[OpenIndiana-discuss] Help with website

Richard L. Hamilton rlhamil at smart.net
Tue Oct 11 01:31:47 UTC 2011

On Oct 10, 2011, at 9:14 PM, Gregory Youngblood wrote:

> On Oct 10, 2011, at 5:42 PM, Christopher Chan wrote:
>> On Tuesday, October 11, 2011 08:32 AM, Dan Swartzendruber wrote:
>>> Quite true.  At this point, though, the admin space is the issue.
>> I come from a Linux background with my experience being done on Redhat Linux, Fedora, Centos and Ubuntu. I have also worked on FreeBSD and OpenBSD. I do not see a problem in the admin space. You can get various GNU tools on OpenIndiana. 
> And it's been that way for a very long time. I remember one of my early tasks was to get gnu tools on solaris (2.4? 2.5?) server where it was then nfs exported to all the other servers and available somewhere like /usr/local (maybe it was /usr/local/gnu?). This was right as it was released and sunfreeware didn't yet have all the stuff readily available for download. I believe this was 97 or 98 time frame.
> I ended building packages for just about all the gnu (and several non-gnu, but common) tools so they were proper solaris "packages" to boot. The end result, all of our servers had the gnu tools. Which were default depended on your path. 
> I think the perceived problem in the admin space depends on the depth of experience of the admin too. Admins that only know one (or maybe, MAYBE 2) linux distribution(s) become so entrenched in their distro of choice they have a hard time seeing any other options (including other Linux options). The more well rounded admins don't have such a problem.
> I can tell you of one friend that is a well rounded Linux guy and his impression of OpenSolaris and OpenIndiana: Linux in 95. His personal beef was with the extremely limited hardware support. He spent quite a bit of time trying to get just the right sata card and chipset and still had problems with getting things working that he finally gave up. This was less than a year ago too.
> The biggest issues with getting Linux or others to check out and use OI isn't email vs. forums, gnu or not user space tools, etc., it's driver support and documentation, and often the attitude they seem to frequently get when they come looking for help.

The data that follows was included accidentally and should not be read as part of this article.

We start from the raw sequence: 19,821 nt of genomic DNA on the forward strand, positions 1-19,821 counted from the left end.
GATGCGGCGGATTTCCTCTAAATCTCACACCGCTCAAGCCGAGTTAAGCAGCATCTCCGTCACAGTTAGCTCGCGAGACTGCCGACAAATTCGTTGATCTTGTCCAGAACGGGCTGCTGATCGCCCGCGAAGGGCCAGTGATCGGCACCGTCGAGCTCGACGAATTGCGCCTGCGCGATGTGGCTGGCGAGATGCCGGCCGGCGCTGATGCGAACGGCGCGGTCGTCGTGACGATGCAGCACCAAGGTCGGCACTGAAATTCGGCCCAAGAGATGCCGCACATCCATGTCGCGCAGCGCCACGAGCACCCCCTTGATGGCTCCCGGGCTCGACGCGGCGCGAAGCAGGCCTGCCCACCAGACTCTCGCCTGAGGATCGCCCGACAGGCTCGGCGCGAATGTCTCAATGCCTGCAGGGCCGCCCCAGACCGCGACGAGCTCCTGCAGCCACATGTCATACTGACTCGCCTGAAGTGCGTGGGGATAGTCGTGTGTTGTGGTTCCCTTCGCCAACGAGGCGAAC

Hardware? I think the community could work on that.  BSD license is compatible, so no issue there; and some types of drivers will port from BSD without too huge a headache (there being more similarities than with Linux, from which porting drivers would be harder even if there were no license incompatibility).  A courtesy would be to keep BSD derived code under BSD license…maybe even to BSD license new community developed drivers, which might build a more congenial relationship with that crowd (since they could use them with less hassle than if a CDDL license were used, not that that would always be a problem for them).

Documentation?  Ok, docs.sun.com is gone, and the new Oracle site sux, but there is more documentation on the Solaris lineage than most people will ever get around to reading.  Now, perhaps it's not arranged ideally for ease of use, that's a case that could be made.  Some introductory material and a page of links could be overlaid on it to make it more accessible.

Attitude?  A questioner that's humble and willing to learn shouldn't get an attitude; hopefully they won't.  One that has an entitlement mentality will perhaps not be so fortunate.  If they have questions and I have answers, I've got something they want - they need me more than I need them.  That's just a fact.  If they're following the Usenet tradition (don't expect that your failure to read the FAQ is someone else's problem), they're entitled to a presumption of courtesy.  Otherwise, well, I'm not paid for customer service in the usual sense, and there's a reason for that - I'd starve.  The customer is frequently _wrong_, and if I'd say it behind their back, I'd say it to their face, too.  They may not like that, but at least they know that I'm not feeding them a line.

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